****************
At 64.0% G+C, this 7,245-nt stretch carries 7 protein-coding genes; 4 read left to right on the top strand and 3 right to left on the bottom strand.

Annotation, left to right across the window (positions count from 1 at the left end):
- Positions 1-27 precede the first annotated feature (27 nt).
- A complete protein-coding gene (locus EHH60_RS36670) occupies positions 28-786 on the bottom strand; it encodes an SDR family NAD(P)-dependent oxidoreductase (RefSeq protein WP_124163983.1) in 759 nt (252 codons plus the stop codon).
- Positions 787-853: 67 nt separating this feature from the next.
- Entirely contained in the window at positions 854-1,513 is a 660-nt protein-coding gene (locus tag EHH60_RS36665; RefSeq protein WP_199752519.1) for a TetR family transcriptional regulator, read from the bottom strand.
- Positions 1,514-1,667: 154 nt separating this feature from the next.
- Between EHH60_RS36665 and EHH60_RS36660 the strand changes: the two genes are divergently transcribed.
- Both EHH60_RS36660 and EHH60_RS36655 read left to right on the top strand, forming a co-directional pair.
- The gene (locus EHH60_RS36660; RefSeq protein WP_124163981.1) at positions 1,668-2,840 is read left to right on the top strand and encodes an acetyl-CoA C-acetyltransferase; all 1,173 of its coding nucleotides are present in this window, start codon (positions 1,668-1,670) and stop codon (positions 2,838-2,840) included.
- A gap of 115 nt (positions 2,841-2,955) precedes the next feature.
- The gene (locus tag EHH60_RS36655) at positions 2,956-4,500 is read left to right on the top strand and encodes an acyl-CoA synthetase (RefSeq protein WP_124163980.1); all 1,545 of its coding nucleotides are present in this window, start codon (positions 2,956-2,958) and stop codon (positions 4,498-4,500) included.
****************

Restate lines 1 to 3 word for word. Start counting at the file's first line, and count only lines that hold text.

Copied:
At 64.0% G+C, this 7,245-nt stretch carries 7 protein-coding genes; 4 read left to right on the top strand and 3 right to left on the bottom strand.

Annotation, left to right across the window (positions count from 1 at the left end):
- Positions 1-27 precede the first annotated feature (27 nt).